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As in here, the code

\draw[step=0.5cm,color=gray] (-1,-1) grid (1,1);

gives me a nice finite 4x4 grid. But when I choose a different starting point, like

\draw[step=0.5cm,color=gray] (2,2) grid (4,4);

then the left and the bottom border of the grid disappears. What is the problem and how can I fix it so that I have all the borders? I know I can draw a rectangle there, but I assume there is some cleaner solution.

share|improve this question
    
Nice question! I added the word "missing" to your title to make it a bit clearer, is that OK? –  Hendrik Vogt Mar 19 '11 at 15:56
    
@Hendrik Vogt: OK, thanks! –  Dadam Mar 20 '11 at 8:51

2 Answers 2

up vote 13 down vote accepted

In the pgfmanual it says on p. 145 that

due to rounding errors, the "last" lines of a grid may be omitted. In this case, you have to add an epsilon to the corner points

In this case, you will have to subtract an epsilon, i.e. a very small value, from the corner point. Something like

\draw[step=0.5cm,color=gray] (2-0.001,2-0.001) grid (4,4);

will work without any visible artefacts.

share|improve this answer

In the pgfmanual, we can read "Note that due to rounding errors, the “last” lines of a grid may be omitted." More precisely, the first lines may be omitted because for the "last" ones, there is a test in the algorithm to recover these lines in the macro \pgf@pathgrid

\advance\pgf@y by-0.01pt\relax%
\ifdim\pgf@y<\pgf@yb%

For example the next code draws all the lines

\begin{tikzpicture} 
\draw[step=.5cm,color=gray] (2,2) grid (3.9999,3.9999);
  \draw[fill=red](0,0) circle (1pt);  
\end{tikzpicture}

An idea to avoid the problem described by the OP, is to modify the macro and to add a test for the first lines : I used \pgf@xx and \pgf@yy I think that it's not a big problem. The "rounding problem" begins with the next lines

  \pgf@yy=\pgf@ya\relax% added
  \advance\pgf@yy-0.01pt\relax% added 
  \ifdim\pgf@y<\pgf@yy% modified 
    \advance\pgf@y by\pgf@yc%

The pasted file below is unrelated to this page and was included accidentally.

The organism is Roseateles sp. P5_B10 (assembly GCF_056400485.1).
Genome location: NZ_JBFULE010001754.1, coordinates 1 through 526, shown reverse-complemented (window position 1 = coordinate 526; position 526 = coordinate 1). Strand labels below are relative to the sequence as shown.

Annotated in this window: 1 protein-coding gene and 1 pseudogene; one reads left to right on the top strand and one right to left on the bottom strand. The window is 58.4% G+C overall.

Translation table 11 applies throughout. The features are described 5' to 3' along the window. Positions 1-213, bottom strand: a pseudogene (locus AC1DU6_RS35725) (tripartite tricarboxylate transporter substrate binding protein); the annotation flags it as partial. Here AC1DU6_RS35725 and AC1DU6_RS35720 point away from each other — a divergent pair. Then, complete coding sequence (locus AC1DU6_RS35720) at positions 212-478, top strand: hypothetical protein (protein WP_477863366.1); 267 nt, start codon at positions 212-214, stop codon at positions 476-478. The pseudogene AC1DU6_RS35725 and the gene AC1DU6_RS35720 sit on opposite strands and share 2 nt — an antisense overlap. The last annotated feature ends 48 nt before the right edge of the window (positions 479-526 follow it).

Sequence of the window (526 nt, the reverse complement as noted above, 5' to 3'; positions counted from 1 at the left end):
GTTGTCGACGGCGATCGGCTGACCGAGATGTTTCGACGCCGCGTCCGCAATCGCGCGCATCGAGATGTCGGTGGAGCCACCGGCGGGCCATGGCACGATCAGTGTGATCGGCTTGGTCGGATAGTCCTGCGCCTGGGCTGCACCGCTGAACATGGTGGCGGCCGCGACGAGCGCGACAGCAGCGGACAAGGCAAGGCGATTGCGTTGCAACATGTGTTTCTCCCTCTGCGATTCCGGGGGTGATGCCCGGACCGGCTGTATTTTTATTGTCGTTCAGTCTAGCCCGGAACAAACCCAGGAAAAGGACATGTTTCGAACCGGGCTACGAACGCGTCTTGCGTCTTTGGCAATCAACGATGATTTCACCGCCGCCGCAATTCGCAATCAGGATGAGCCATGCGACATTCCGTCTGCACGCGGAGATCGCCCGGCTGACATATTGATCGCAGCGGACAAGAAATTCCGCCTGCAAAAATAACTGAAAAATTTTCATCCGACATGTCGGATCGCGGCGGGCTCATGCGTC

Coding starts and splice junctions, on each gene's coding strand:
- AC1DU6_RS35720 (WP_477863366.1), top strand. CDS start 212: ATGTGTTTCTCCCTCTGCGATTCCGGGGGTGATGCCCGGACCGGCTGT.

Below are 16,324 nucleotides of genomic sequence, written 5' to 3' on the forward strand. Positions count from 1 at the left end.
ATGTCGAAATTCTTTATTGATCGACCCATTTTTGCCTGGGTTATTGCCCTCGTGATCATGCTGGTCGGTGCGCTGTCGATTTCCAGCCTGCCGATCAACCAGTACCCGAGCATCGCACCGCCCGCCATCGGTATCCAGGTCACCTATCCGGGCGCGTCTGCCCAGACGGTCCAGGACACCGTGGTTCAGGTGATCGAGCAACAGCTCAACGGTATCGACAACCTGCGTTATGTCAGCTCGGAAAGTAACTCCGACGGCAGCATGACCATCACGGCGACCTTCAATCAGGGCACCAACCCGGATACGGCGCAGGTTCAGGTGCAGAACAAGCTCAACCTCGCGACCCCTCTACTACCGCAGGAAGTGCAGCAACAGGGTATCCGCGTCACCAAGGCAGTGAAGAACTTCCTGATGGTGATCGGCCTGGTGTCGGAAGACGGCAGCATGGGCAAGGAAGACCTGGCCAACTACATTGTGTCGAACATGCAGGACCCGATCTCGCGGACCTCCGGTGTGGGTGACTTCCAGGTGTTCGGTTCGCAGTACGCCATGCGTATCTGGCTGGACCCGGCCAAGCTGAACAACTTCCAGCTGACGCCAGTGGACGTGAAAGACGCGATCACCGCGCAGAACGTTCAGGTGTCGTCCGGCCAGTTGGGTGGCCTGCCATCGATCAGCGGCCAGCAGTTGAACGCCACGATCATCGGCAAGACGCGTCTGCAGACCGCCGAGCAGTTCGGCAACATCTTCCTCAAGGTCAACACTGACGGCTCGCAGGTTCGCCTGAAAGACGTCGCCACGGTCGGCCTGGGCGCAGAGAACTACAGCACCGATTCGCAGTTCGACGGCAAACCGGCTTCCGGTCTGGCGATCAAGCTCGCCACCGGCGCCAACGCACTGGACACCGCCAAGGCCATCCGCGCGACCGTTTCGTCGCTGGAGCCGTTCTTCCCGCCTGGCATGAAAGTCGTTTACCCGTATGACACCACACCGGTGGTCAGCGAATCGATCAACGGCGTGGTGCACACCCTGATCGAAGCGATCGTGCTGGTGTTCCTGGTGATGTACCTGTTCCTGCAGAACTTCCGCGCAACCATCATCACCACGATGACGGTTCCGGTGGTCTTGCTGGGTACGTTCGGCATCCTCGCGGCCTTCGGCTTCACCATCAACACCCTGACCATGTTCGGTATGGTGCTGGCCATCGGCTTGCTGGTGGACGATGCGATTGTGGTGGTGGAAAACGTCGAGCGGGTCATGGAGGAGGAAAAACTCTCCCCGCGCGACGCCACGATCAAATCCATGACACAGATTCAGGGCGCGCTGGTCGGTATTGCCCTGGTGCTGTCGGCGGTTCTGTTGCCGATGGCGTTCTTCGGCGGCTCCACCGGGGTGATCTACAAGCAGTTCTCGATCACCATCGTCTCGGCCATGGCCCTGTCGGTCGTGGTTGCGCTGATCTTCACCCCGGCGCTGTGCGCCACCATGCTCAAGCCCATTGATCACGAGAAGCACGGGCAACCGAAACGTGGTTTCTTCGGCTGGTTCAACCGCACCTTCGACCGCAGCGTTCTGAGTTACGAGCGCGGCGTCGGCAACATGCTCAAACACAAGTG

\fi%

The complete code is

\documentclass{minimal}
\usepackage{tikz}

\makeatletter
\pgfkeys{
  /pgf/stepx/.initial=1cm,
  /pgf/stepy/.initial=1cm,
  /pgf/step/.code={\pgf@process{#1}\pgfkeysalso{/pgf/stepx/.expanded=\the\pgf@x,/pgf/stepy/.expanded=\the\pgf@y}},
  /pgf/step/.value required
}

\def\pgfpathgrid{\pgfutil@ifnextchar[{\pgf@pathgrid}{\pgf@pathgrid[]}}
\def\pgf@pathgrid[#1]#2#3{%
  \pgfset{#1}%
  \pgfmathsetlength\pgf@xc{\pgfkeysvalueof{/pgf/stepx}}%
  \pgfmathsetlength\pgf@yc{\pgfkeysvalueof{/pgf/stepy}}%
  \pgf@process{#3}%
  \pgf@xb=\pgf@x%
  \pgf@yb=\pgf@y%
  \pgf@process{#2}%
  \pgf@xa=\pgf@x\relax%
  \pgf@ya=\pgf@y\relax%
  {%
    % compute bounding box
    % first corner
    \pgf@x=\pgf@xb%
    \pgf@y=\pgf@yb%
    \pgf@pos@transform{\pgf@x}{\pgf@y}%
    \pgf@protocolsizes{\pgf@x}{\pgf@y}%
    % second corner
    \pgf@x=\pgf@xb%
    \pgf@y=\pgf@ya%
    \pgf@pos@transform{\pgf@x}{\pgf@y}%
    \pgf@protocolsizes{\pgf@x}{\pgf@y}%
    % third corner
    \pgf@x=\pgf@xa%
    \pgf@y=\pgf@yb%
    \pgf@pos@transform{\pgf@x}{\pgf@y}%
    \pgf@protocolsizes{\pgf@x}{\pgf@y}%
    % fourth corner
    \pgf@x=\pgf@xa%
    \pgf@y=\pgf@ya%
    \pgf@pos@transform{\pgf@x}{\pgf@y}%
    \pgf@protocolsizes{\pgf@x}{\pgf@y}%
  }%
  \c@pgf@counta=\pgf@y\relax%
  \c@pgf@countb=\pgf@yc\relax%
  \divide\c@pgf@counta by\c@pgf@countb\relax% rounding problem begins here
  \pgf@y=\c@pgf@counta\pgf@yc\relax% 
  \pgf@yy=\pgf@ya\relax% added
  \advance\pgf@yy-0.01pt\relax% added 
  \ifdim\pgf@y<\pgf@yy% modified the problem appears here !!
    \advance\pgf@y by\pgf@yc%
  \fi%
  \loop% horizontal lines
    {%
      \pgf@xa=\pgf@x%
      \pgf@ya=\pgf@y%
      \pgf@pos@transform{\pgf@xa}{\pgf@ya}
      \pgfsyssoftpath@moveto{\the\pgf@xa}{\the\pgf@ya}%
      \pgf@xa=\pgf@xb%
      \pgf@ya=\pgf@y%
      \pgf@pos@transform{\pgf@xa}{\pgf@ya}
      \pgfsyssoftpath@lineto{\the\pgf@xa}{\the\pgf@ya}%
    }%
    \advance\pgf@y by\pgf@yc%
  \ifdim\pgf@y<\pgf@yb%
  \repeat%
  \advance\pgf@y by-0.01pt\relax%
  \ifdim\pgf@y<\pgf@yb%
    {%
      \pgf@xa=\pgf@x%
      \pgf@ya=\pgf@y%
      \pgf@pos@transform{\pgf@xa}{\pgf@ya}
      \pgfsyssoftpath@moveto{\the\pgf@xa}{\the\pgf@ya}%